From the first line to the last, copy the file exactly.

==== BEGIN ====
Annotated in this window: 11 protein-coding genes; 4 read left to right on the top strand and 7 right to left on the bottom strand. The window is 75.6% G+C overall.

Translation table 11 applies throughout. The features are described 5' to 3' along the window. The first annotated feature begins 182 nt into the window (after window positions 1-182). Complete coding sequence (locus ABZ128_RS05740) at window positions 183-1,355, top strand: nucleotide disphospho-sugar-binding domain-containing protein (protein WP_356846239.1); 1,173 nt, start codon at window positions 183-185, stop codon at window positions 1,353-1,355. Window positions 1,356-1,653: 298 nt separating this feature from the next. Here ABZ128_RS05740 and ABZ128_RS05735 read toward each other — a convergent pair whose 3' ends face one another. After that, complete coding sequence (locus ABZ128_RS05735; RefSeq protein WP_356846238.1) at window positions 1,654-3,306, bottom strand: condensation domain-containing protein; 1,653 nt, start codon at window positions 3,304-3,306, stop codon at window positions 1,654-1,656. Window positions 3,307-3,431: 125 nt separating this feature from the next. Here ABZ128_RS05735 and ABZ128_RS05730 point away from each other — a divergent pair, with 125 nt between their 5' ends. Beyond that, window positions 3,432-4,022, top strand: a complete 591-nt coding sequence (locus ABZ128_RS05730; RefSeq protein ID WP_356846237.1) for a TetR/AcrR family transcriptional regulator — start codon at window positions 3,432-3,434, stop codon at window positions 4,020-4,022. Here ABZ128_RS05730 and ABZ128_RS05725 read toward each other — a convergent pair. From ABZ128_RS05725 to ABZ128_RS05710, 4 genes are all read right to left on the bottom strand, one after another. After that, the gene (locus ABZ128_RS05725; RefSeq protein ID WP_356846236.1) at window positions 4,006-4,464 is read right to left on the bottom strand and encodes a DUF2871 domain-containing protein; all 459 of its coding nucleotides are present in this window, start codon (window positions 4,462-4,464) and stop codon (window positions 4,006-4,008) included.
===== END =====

Annotated in this window: 11 protein-coding genes; 4 read left to right on the top strand and 7 right to left on the bottom strand. The window is 75.6% G+C overall.

Translation table 11 applies throughout. The features are described 5' to 3' along the window. The first annotated feature begins 182 nt into the window (after window positions 1-182). Complete coding sequence (locus ABZ128_RS05740) at window positions 183-1,355, top strand: nucleotide disphospho-sugar-binding domain-containing protein (protein WP_356846239.1); 1,173 nt, start codon at window positions 183-185, stop codon at window positions 1,353-1,355. Window positions 1,356-1,653: 298 nt separating this feature from the next. Here ABZ128_RS05740 and ABZ128_RS05735 read toward each other — a convergent pair whose 3' ends face one another. After that, complete coding sequence (locus ABZ128_RS05735; RefSeq protein WP_356846238.1) at window positions 1,654-3,306, bottom strand: condensation domain-containing protein; 1,653 nt, start codon at window positions 3,304-3,306, stop codon at window positions 1,654-1,656. Window positions 3,307-3,431: 125 nt separating this feature from the next. Here ABZ128_RS05735 and ABZ128_RS05730 point away from each other — a divergent pair, with 125 nt between their 5' ends. Beyond that, window positions 3,432-4,022, top strand: a complete 591-nt coding sequence (locus ABZ128_RS05730; RefSeq protein ID WP_356846237.1) for a TetR/AcrR family transcriptional regulator — start codon at window positions 3,432-3,434, stop codon at window positions 4,020-4,022. Here ABZ128_RS05730 and ABZ128_RS05725 read toward each other — a convergent pair. From ABZ128_RS05725 to ABZ128_RS05710, 4 genes are all read right to left on the bottom strand, one after another. After that, the gene (locus ABZ128_RS05725; RefSeq protein ID WP_356846236.1) at window positions 4,006-4,464 is read right to left on the bottom strand and encodes a DUF2871 domain-containing protein; all 459 of its coding nucleotides are present in this window, start codon (window positions 4,462-4,464) and stop codon (window positions 4,006-4,008) included.